AustLit logo
Issue Details: First known date: 2016... 2016 The Darkest Aspect : Mabo and Liam Davison’s The White Woman
The material on this page is available to AustLit subscribers. If you are a subscriber or are from a subscribing organisation, please log in to gain full access. To explore options for subscribing to this unique teaching, research, and publishing resource for Australian culture and storytelling, please contact us or find out more.

AbstractHistoryArchive Description

In 1962, Douglas Pike, the Professor of History at the Australian National University, published a book called Australia: The Quiet Continent. As the title indicates, Pike describes a land only awakened from its historical slumber by the arrival of Europeans at the end of the eighteenth century. Aboriginal participation in the nation’s story is quieted in Pike’s work. Aboriginal people are barely mentioned in 233 pages of text, other than being referred to as “native people [held] in stone-age bondage” (1) or as “primitive food-gatherers [who] were no match for the white invader” (36). Passages stating that “the Australian communities took shape as peaceful outposts of British civilization” (3), ignore or suppress any suggestion that the land was taken from Aboriginal people by force. This was entirely in keeping with the fashion of Australian historical narrative for the time.' (Introduction)

Publication Details of Only Known VersionEarliest 2 Known Versions of

  • Appears in:
    y separately published work icon Zeitschrift Für Australienstudien no. 30 2016 11866539 2016 periodical issue

    'In reference to the recent awareness of “the growing use of the idea of ‘entanglement’ as a key theoretical term in the humanities and social sciences” this issue reflects the increasing challenge “to move away from narrowly defined ‘national’ histories towards an understanding of [Australian] History [and presence] as an interlinked whole where identities and places are the products of mobilities and connections”. 1 We take up this flexible approach to gain a deeper understanding of a spectacular experiment which ended in a clash of cultures but also led to transcultural collaboration. It was the result of European ‘entanglement’ overseas, that is, Europe’s presence among Indigenous populations and its invasive influence on these societies. Like elsewhere, the colonial past is still present today in Australia and former colonial power relations continue to have an impact in the present. This causes never-ending intricate debates on the historical, political, social, cultural and legal circumstances of European settlement in Australia. Today’s coexistence of Indigenous people and new Australians of diverse backgrounds is determined by hidden implications, outspoken arguments, and concessions not yet achieved within the fragmentary context of these debates. As a result, the colonial legacy remains in the widest sense a controversial issue for politicians and academics, and this in all her facets. Academic research, therefore, will always reflect contested views on the colonial era of intercultural encounter. This also applies to the perception of the Indigenous peoples’ joint efforts to save their culture in a postcolonial context. Most notably, as this issue of the Australian Studies Journal – Zeitschrift für Australienstudien mainly will show, academic research on a global scale, i.e. across national, ethnic, social, religious, gender-related and disciplinary boundaries, but also across divided attitudes, might raise public awareness for shared values in an interlinked world.' (Editorial introduction)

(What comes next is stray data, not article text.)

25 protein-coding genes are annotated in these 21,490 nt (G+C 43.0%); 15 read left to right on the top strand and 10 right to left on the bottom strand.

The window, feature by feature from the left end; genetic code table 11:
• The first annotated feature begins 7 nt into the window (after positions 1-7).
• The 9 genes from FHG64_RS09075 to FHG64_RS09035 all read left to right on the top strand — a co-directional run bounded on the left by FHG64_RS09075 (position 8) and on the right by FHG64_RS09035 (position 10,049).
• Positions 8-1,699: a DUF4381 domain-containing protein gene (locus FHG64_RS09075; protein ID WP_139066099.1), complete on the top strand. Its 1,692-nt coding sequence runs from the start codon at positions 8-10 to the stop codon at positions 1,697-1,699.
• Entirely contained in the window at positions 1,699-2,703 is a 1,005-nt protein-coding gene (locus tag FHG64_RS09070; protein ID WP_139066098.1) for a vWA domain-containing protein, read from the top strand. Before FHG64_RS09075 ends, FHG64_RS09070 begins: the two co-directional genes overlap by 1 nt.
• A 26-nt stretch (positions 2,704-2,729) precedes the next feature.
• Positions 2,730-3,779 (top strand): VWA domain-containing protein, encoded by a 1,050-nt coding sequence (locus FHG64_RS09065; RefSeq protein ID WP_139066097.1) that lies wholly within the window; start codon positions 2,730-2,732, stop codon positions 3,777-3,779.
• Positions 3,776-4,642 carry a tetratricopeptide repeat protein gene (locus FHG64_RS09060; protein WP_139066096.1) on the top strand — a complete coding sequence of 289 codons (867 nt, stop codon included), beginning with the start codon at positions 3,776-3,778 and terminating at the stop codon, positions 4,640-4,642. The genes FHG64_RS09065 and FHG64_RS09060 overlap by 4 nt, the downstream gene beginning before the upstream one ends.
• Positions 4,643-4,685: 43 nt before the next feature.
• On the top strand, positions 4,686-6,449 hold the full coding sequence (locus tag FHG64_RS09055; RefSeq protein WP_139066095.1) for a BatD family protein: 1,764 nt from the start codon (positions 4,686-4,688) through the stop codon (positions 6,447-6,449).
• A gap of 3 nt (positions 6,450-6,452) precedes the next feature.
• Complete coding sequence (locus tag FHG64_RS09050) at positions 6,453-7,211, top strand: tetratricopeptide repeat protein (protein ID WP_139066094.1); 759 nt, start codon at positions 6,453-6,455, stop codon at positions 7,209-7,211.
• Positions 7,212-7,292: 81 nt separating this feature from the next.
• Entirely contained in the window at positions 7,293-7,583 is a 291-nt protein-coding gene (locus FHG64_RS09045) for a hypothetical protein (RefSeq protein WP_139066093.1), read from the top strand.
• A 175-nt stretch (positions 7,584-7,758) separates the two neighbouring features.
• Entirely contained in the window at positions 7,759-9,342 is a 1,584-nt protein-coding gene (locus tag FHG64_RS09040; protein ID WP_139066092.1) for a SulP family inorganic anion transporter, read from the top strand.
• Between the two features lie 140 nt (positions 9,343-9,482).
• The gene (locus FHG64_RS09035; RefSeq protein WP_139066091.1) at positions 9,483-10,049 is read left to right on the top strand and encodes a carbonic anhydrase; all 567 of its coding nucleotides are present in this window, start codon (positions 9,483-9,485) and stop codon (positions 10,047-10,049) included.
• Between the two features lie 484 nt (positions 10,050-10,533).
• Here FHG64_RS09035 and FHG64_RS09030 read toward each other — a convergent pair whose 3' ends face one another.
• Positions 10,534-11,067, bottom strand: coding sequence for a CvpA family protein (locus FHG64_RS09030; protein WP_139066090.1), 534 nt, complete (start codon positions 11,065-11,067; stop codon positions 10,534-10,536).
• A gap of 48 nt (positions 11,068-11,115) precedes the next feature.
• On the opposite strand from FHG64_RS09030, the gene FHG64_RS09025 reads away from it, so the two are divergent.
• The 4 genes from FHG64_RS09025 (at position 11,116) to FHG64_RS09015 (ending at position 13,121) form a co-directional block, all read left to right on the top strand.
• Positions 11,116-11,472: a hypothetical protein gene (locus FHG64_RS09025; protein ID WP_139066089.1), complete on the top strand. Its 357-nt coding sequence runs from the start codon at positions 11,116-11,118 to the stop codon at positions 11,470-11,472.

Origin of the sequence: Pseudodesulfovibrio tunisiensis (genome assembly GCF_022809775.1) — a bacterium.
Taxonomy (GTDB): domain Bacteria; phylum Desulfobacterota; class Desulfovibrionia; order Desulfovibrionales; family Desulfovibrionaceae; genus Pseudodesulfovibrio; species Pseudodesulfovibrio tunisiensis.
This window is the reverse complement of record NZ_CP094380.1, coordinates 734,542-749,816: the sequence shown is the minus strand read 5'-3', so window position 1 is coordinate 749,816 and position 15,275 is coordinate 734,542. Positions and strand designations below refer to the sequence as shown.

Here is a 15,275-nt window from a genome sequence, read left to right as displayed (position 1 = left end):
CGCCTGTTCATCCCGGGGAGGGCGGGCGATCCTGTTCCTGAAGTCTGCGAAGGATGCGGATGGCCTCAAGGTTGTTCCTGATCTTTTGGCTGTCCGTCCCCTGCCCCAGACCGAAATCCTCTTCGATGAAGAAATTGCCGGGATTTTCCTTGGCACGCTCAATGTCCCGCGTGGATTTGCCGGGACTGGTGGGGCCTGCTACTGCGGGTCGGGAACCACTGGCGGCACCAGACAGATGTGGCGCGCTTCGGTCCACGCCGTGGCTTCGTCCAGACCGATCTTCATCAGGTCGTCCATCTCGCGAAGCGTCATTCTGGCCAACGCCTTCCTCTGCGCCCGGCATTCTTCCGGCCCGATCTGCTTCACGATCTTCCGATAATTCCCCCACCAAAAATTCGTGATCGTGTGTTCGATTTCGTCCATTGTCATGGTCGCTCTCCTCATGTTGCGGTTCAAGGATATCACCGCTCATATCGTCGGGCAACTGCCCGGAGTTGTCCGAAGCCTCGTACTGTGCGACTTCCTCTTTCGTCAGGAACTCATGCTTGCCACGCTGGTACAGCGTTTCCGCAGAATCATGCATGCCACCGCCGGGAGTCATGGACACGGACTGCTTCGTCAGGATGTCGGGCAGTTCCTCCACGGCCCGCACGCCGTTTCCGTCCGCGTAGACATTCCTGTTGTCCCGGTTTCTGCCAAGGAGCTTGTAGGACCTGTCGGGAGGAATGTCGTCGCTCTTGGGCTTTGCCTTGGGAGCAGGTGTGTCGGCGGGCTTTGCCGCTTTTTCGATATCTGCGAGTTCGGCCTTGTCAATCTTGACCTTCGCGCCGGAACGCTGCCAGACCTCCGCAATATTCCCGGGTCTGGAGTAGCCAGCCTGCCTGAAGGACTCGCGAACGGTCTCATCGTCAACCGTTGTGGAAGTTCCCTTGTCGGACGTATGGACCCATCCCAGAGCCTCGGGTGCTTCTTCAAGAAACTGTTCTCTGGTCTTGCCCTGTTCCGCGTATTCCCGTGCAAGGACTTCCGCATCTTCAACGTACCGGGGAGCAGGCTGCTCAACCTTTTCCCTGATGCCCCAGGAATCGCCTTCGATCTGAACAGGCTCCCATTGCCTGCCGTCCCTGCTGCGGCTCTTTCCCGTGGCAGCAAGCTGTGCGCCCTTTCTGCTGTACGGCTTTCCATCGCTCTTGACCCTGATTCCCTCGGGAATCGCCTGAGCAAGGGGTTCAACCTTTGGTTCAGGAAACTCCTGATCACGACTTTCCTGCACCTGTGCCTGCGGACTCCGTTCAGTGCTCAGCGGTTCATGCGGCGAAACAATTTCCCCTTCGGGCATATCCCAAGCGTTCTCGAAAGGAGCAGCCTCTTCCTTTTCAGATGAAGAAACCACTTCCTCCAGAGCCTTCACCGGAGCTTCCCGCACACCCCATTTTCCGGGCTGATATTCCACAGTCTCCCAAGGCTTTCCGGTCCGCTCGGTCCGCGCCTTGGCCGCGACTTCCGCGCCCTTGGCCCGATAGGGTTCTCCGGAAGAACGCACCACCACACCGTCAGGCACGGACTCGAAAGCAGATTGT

pg. 44-60
Last amended 12 Sep 2017 13:33:52
44-60 The Darkest Aspect : Mabo and Liam Davison’s The White Womansmall AustLit logo Zeitschrift Für Australienstudien